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A mystery shrouded by the Muslim world

A debut novel by Zoe Ferraris delves into the social complexity of Saudi Arabia.

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A teenage girl disappears from home, and her body is found in the desert. Cause of death: drowning.
It’s a great set-up for a mystery, but Zoë Ferraris takes things one crucial step further in her entirely enjoyable debut mystery, Finding Nouf. The desert in question is the Saudi Arabian, and Nouf, the daughter of a prominent family in the seaside town of Jeddah, was pregnant. The Shrawis use their influence to have the case closed, and then ask the man who led the search for Nouf to quietly look into her death.

Gentle, hulking, and religiously conservative, the Palestinian-born Niyar al-Sharqi knows more about Bedouin tradition than the pampered oil barons he leads on designer treks so they can get a taste of their nomadic roots. Niyar feels obligated to the family, and to the girl he feels he failed. Also, he can’t help thinking, “when a woman drowns in the largest sand desert in the world, there ought to be an equally remarkable explanation.”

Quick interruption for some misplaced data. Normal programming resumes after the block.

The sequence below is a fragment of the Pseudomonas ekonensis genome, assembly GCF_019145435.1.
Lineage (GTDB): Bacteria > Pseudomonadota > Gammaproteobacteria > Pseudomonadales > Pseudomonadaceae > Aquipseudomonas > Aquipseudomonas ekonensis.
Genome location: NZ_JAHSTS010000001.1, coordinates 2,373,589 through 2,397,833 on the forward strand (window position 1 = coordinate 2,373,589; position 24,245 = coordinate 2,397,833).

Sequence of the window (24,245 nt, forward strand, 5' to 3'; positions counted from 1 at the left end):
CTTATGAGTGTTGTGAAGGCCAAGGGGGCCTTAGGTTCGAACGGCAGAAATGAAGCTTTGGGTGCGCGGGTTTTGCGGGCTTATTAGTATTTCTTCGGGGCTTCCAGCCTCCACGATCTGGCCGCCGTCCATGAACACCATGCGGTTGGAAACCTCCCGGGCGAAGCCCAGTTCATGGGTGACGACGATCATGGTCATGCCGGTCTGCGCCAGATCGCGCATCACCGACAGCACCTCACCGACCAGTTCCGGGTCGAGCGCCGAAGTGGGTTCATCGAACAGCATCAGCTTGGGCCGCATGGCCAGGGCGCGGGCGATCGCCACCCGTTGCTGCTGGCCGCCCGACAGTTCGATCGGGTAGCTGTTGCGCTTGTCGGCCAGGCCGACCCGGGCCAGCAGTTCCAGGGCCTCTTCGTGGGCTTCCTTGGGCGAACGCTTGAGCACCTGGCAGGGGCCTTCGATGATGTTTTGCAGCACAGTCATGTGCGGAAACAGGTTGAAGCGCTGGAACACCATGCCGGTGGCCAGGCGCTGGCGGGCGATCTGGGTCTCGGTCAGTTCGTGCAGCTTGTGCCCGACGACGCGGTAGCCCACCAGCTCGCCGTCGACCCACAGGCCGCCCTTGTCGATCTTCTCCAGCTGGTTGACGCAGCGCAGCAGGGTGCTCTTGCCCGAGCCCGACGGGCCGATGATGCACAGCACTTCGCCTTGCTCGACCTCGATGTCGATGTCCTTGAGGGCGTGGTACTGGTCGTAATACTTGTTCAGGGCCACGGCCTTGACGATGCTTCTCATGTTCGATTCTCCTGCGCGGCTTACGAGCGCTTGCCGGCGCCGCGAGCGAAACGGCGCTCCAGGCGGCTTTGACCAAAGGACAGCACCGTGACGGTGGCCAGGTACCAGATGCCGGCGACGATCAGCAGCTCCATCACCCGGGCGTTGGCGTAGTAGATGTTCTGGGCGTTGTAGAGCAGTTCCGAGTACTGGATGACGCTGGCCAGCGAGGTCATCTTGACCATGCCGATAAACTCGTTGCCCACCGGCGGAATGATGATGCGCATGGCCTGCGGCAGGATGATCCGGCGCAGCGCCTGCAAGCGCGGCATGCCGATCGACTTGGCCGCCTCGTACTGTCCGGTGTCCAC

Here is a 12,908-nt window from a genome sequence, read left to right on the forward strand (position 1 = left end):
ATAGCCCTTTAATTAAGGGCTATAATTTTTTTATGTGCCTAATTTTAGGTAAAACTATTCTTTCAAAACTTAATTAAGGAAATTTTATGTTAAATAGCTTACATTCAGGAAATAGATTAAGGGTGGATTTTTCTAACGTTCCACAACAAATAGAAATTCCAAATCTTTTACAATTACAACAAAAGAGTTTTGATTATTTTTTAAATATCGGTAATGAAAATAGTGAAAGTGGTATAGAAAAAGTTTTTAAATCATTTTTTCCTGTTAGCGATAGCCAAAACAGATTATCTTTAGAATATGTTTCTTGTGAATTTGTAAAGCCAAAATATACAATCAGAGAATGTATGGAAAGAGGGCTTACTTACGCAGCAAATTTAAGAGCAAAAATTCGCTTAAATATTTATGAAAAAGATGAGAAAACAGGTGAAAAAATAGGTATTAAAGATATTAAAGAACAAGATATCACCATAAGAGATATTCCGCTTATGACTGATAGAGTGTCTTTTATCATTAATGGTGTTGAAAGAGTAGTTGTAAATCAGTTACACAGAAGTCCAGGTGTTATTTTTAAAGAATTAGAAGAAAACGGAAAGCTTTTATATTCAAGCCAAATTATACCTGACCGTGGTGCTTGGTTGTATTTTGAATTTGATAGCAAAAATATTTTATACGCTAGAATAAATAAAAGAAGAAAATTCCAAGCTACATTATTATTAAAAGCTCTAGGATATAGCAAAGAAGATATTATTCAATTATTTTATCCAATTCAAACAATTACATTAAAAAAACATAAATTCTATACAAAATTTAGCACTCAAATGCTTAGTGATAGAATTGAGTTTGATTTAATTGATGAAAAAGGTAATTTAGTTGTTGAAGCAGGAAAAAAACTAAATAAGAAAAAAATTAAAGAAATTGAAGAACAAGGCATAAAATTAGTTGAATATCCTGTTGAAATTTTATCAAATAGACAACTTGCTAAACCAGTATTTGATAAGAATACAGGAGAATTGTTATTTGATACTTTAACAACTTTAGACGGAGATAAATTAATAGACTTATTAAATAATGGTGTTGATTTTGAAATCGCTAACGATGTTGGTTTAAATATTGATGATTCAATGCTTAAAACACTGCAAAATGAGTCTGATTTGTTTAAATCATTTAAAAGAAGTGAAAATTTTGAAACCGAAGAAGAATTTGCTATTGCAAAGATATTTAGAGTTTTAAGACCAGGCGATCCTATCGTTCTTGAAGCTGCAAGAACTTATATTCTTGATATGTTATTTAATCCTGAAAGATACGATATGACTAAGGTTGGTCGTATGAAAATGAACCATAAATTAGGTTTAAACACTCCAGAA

But while examining the evidence at the site where Nouf’s body was found is the work of an afternoon, Niyar finds his investigation hampered by his adopted country’s strict laws governing propriety. He unwillingly teams up with the fiancée of Nouf’s brother, Katya Hijaza, a “brazen” employee at the medical examiner’s office who’s determined to find justice for the young girl she’d hoped to call sister.


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